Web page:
Life Lessons through art: Writing

The first thing I ever wrote was a sequel to Dr. Seuss’ How the Grinch Stole Christmas, the film version with Jim Carrey. It was 10 pages long and had intricate crayon illustrations. It was a gift for my mother and featured the protagonists from the first film saving the holiday from the Grinch’s evil brother Drinch. I thought it was a clever spin on the formula of the first one.

That’s a good way to open, right? A flashback to my origin story, way too old to have been writing Grinch stories?

I don’t know if I could really call myself a professional writer. No one really has ever paid me to say things, I just realized no one was paying me to shut up either. I have spent a lot of the past five seasons of this weird sitcom called life writing short stories, film scripts and plays, but only recently did I get the chance to see one of my pieces, And Above All, come alive.

The experience was daunting, but I had finally created something. A lot is owed to the creative team behind the What’s Next? Festival who helped guide me into my re-writes, edits and eventually the final script. Pardon the pride and the warm feeling I got, but it looked so awesome and definitely made at least me cry.

This whole ordeal has taught me a lot about life, the nurturing of ideas and the intense physical workout required to reach “performed by a university theatre company” status. Here are some of the lessons I learned along the way.

Tell your friends, annoy them if you have to.

In conversation, it’s rare for me not to compulsively pitch you a three part mini-series about the wacky misadventures we’d have. (William Cumming/AQ)

This article could have just been an apology letter to everybody I’ve ever talked to: my landlord, my dentist, my cashier at Sobeys and of course, miscellaneous loved ones.  In conversation, it’s rare for me not to compulsively pitch you a three part mini-series about the wacky misadventures we’d have based on this sole interaction, but you’ll never read it.

It’s a shame, really. I had you pegged as a grizzled old detective reading the newspaper, while I danced to show tunes (my brain set us in 1920s New York, you have a moustache). The truth is while every great story starts with an idea, a lot of ideas need to be said out loud.  Repeatedly. Again and again. Louder and louder.

A lot of them are going to be bad or just blurted out at the least opportune times. But when you find and idea that sticks in your brain, hold onto it and test it on your peers.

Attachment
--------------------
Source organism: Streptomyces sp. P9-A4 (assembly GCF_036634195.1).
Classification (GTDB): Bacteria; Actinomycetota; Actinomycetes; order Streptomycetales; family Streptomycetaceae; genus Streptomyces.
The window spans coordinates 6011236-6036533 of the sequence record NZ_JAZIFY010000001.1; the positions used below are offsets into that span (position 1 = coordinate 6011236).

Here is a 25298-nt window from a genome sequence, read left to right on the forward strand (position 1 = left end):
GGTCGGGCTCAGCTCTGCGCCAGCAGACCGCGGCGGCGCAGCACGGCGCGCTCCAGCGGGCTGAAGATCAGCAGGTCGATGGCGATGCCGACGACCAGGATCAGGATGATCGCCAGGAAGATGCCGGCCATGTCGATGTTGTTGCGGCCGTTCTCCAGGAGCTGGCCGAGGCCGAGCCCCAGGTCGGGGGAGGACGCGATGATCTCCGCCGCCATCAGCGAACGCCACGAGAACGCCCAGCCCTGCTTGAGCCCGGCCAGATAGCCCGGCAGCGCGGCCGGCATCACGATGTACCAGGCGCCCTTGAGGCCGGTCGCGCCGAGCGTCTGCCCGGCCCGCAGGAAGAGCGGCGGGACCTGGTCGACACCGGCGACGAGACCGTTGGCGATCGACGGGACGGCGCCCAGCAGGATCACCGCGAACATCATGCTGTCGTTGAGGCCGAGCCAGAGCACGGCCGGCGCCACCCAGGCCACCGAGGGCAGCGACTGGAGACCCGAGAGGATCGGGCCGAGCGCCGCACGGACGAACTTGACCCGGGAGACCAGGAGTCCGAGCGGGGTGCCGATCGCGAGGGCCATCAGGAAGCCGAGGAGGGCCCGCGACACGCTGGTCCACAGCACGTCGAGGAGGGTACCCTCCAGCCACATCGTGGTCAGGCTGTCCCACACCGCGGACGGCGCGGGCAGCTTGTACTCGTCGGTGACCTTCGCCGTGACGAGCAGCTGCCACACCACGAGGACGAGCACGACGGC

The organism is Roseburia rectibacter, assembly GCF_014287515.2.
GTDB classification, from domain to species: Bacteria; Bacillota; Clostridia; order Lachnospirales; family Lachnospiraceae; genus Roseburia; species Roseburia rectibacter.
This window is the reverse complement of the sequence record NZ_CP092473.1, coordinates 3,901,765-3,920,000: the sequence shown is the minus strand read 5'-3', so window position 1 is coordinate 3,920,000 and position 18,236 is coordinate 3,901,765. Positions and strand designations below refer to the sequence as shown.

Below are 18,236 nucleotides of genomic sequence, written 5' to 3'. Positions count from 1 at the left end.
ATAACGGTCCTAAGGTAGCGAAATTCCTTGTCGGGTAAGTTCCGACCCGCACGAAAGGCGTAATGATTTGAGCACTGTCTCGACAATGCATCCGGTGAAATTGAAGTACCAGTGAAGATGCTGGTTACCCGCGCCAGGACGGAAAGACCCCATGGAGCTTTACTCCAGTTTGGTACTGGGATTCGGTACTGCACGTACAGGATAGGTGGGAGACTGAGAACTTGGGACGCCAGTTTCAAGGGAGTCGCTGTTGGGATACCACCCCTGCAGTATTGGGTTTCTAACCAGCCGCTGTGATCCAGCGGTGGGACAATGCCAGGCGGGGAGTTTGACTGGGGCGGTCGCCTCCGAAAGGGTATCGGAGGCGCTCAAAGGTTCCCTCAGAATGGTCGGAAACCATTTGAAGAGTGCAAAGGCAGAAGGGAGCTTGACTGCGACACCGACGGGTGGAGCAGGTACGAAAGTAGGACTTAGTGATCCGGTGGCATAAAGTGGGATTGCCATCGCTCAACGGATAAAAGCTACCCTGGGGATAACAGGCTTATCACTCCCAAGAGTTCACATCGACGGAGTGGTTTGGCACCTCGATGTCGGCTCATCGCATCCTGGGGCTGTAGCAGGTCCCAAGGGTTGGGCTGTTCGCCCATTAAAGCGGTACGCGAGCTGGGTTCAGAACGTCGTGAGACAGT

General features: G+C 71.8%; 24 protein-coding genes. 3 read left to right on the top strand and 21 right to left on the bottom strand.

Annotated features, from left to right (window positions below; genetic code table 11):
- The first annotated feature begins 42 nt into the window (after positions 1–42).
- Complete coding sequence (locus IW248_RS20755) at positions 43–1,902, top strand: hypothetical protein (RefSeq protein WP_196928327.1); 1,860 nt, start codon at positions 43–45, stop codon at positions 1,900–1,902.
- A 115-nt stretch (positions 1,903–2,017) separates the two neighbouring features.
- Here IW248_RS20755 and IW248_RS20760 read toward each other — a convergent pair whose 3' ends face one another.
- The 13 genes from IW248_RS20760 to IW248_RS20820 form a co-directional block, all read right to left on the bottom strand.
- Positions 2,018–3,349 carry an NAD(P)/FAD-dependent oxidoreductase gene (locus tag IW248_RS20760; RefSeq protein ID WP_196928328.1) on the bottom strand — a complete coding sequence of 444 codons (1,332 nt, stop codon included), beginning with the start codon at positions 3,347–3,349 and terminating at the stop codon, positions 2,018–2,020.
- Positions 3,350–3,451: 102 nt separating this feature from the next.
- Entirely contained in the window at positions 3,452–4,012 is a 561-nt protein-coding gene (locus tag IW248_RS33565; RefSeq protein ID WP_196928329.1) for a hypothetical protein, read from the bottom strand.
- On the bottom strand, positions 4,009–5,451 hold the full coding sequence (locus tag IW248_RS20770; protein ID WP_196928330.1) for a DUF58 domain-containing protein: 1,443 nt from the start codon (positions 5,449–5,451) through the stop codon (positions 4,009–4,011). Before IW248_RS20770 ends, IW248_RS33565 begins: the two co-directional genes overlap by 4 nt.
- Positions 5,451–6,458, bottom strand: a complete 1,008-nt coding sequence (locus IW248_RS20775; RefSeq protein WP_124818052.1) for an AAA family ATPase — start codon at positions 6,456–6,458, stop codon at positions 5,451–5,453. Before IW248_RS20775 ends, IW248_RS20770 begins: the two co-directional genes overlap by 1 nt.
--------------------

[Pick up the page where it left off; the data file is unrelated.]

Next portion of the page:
A lot of people say writing is a solitary endeavor. I think it’s a conversation. One thing causes a response, you have characters with personalities interacting with each other and their world. Where else are you going to get inspiration for that than from how you scream just a little too loud in James Dunn Hall?

“Just do it.” – Shia & Nike

Shame yourself when you don’t write and take way to much credit when you actually accomplish something. (William Cumming/AQ)

You might have spent your last week pestering the entire dorm about your idea for a teen fantasy series that is DEFINITELY NOT HARRY POTTER, but an idea as totally original as that is good for no one sitting in your noggin’ like stale bread. You need to take that stale bread, cut it up and make sandwiches. That’s your first draft. Course then there’s reading the first draft and that is always a bit discouraging. But you have got to just do it, bite down, ignore the barista and write your gosh darn screenplay.

Do you not have friends to share ideas with or even ideas to share? Nope? Nothing to get you started? Just write “something does something, somewhere and something also does something” onto a blank page.  Now you’ve got no excuse.

You did some typing you can do some more. You’ll edit it later. Shame yourself. Shame yourself when you don’t write and take way to much credit when you actually accomplish something. That’s basic discipline. You can spend your whole life with ideas in your head and who’s gonna care or even know? If you, the maker, can’t will it into existence, who will?

Let your baby go. Send it a brother.

You just have to trust the person you hand your work off to and hope they believe in it as much as you. (Submitted)

But even if you can Dukes of Hazzard your way over all those obstacles, manage to get your work noticed and then find someone to produce it, there’s still the crushing realization someone else gets to have a say over your work.

In my case, it was brilliant stage director, Samuel Crowell (somewhere he awaits your applause) who had ripped my precious child from my tender love and care.

Disclaimer: Sam was actually a fantastic director, welcomed me to all rehearsals and had a vision that exceeded even mine. We talked loudly in JDH a lot.

It was nerve racking to go from writer to an audience member who knows all the characters blood types but what could you do besides say “I want it to be colourful.” What if people didn’t like it? What if the actors hated reading it every day? Or if the director doesn’t understand how the Nuclear Guide works? She’s living propaganda, it’s not hard. Look, apple pies!

The apple pies were actually Samuel and Naomi’s idea. And that’s why you gotta let it go. People will surprise you. They know how to express your work in a way you never could. Besides you’re working on the sequel — or something else.

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